Why It May Be OK to Stone Atheists


I love it when atheists like those from the Freedom from Religion Foundation bring out a new atheist campaign. The latest Freedom From Religion Foundation campaign is an invitation to students, faculty, and the general public at the University of Wisconsin-Madison to “stone” them at “Blasphemy Rights Day” based on “biblical quotes calling for the stoning of atheists and blasphemers.”

Instead of stones, the atheists are calling on participants to use water balloons. Atheists are so inconsistent. Given atheist assumptions, why would it be morally wrong to stone anybody? In fact, evolution almost demands the killing of other biological beings. That’s how we got here, atheists are always telling us.

There’s the story of an eagle that brought down a deer. Was the eagle morally culpable in the killing? Eagles also eat their young.

While channel surfing a few years ago, I came across the second installment of the six-part series of “The Trials of Life.” I soon learned what Benjamin Franklin meant when he described the eagle as a bird of “bad moral character.” With two eaglets in the nest and not enough food to go around, the adult parent allows the weakest eaglet to die. She then cannibalizes the dead eaglet and feeds it to the stronger survivor. Was this natural or unnatural? Is this moral animal behavior that we should emulate? How do we know? Should we follow the example of the eagles in dealings with other evolved species, including humans?

What if some people in the audience that come to the public stoning decide to use real stones and some atheists are actually killed? Given atheistic assumptions, would they consider such a stoning to be a cosmic moral wrong? In terms of evolutionary survival of the fittest doctrines, how is killing a human being any different from an eagle killing a deer or killing one of its own?

How about the Kentucky woman who was “eaten by dozens of her pet wolf-dogs after she died”? The wolves were only doing what was evolutionarily natural for them.

Richard Dawkins, the high priest of evolutionary dogma, makes it clear in his bible of works that moral absolutes are not a part of the religion of atheism:

“We are survival machines — robot vehicles blindly programmed to preserve the selfish molecules known as genes. Our genes made us. We animals exist for their preservation and are nothing more than throwaway survival machines. The world of the selfish gene is one of savage competition, ruthless exploitation, and deceit.”1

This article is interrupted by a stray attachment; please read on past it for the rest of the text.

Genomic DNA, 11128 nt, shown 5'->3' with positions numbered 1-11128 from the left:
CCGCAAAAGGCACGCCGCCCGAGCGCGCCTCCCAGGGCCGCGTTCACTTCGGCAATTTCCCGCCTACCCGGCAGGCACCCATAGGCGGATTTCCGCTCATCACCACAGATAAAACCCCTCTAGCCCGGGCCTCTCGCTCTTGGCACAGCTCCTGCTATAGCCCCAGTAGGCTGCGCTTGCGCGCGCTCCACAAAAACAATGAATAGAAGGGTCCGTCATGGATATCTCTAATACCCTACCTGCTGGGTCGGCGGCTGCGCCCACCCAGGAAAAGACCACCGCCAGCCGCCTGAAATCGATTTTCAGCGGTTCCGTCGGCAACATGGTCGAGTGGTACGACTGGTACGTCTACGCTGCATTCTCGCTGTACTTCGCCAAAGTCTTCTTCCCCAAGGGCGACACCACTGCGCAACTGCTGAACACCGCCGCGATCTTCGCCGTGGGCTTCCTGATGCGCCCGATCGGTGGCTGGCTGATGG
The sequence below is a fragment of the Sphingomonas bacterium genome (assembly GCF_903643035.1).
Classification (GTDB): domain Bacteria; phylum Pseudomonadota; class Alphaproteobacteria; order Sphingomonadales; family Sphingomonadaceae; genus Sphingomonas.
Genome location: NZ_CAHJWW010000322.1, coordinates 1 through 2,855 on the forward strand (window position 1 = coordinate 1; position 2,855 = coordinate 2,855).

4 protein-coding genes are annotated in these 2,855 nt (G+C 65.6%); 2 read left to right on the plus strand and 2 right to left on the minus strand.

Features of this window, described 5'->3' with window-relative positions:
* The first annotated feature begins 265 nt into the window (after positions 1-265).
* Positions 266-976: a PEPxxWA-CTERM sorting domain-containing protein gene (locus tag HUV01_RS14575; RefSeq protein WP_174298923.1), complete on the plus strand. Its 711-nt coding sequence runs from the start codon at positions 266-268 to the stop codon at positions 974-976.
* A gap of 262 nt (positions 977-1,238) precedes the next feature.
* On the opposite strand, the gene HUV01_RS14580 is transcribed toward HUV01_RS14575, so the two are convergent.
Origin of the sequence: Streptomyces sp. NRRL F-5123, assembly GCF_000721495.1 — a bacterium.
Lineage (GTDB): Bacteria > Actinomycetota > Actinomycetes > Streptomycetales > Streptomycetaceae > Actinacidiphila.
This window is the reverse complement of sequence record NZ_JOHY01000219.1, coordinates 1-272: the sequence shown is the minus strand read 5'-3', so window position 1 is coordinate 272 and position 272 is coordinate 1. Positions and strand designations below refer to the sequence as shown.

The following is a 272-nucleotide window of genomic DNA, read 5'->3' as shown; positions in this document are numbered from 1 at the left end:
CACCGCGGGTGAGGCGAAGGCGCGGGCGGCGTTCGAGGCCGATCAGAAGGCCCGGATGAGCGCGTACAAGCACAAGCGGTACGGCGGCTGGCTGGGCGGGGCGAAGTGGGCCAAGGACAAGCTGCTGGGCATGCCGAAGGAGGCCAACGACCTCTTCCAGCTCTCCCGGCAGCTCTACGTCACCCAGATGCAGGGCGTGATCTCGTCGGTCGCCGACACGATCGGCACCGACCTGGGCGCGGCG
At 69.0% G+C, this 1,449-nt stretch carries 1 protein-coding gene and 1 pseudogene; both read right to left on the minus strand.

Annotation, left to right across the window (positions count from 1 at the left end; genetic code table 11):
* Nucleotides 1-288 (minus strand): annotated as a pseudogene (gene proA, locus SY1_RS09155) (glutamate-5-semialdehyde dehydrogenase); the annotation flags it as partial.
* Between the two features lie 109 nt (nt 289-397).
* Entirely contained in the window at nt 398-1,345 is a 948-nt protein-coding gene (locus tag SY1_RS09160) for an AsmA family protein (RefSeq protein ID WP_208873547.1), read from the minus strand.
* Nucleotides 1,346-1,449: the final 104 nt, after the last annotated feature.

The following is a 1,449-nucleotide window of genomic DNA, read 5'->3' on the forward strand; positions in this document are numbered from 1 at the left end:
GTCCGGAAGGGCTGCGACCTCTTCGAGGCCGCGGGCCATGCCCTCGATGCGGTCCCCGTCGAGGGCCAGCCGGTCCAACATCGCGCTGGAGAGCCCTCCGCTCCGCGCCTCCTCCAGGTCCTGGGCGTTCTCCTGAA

Here’s one of Dawkins’ most famous atheist bible quotations:

“In the universe of blind physical forces and genetic replication, some people are going to get hurt, and other people are going to get lucky; and you won’t find any rhyme or reason to it, nor any justice. The universe we observe has precisely the properties we should expect if there is at the bottom, no design, no purpose, no evil and no good.”2

One more for good measure:

“As Darwin clearly understood, blindness to suffering is an inherent consequence of natural selection. Nature is neither kind nor cruel but indifferent. . . . In the words of one of Darwin’s most thoughtful successors, George C. Williams, ‘With what other than condemnation is a person with any moral sense supposed to respond to a system in which the ultimate purpose in life is to be better than your neighbor at getting genes into future generations, in which those successful genes provide the message that instructs the development of the next generation, in which that message is always “exploit your environment, including your friends and relatives, so as to maximize our genes’ success”, in which the closest thing to a golden rule is “don’t cheat, unless it is likely to provide a net benefit.”’”3.

So then, atheists don’t have a moral leg to stand on if someone wants to stone them to death. Some might want to do it out of indifference and others might want to do it because of the “fitness” claim. It really doesn’t matter.

  1. Richard Dawkins, “Preface,” The Selfish Gene (Oxford: Oxford University Press, 1976), 3. []
  2. Richard Dawkins, River Out of Eden (New York: Basic Books, 1995), 131–132. []
  3. Richard Dawkins, The Devil’s Chaplain: Reflections on Hope, Lies, Science, and Love (Boston: FirstMariner Books/Houghton Mifflin, 2003), 9. []
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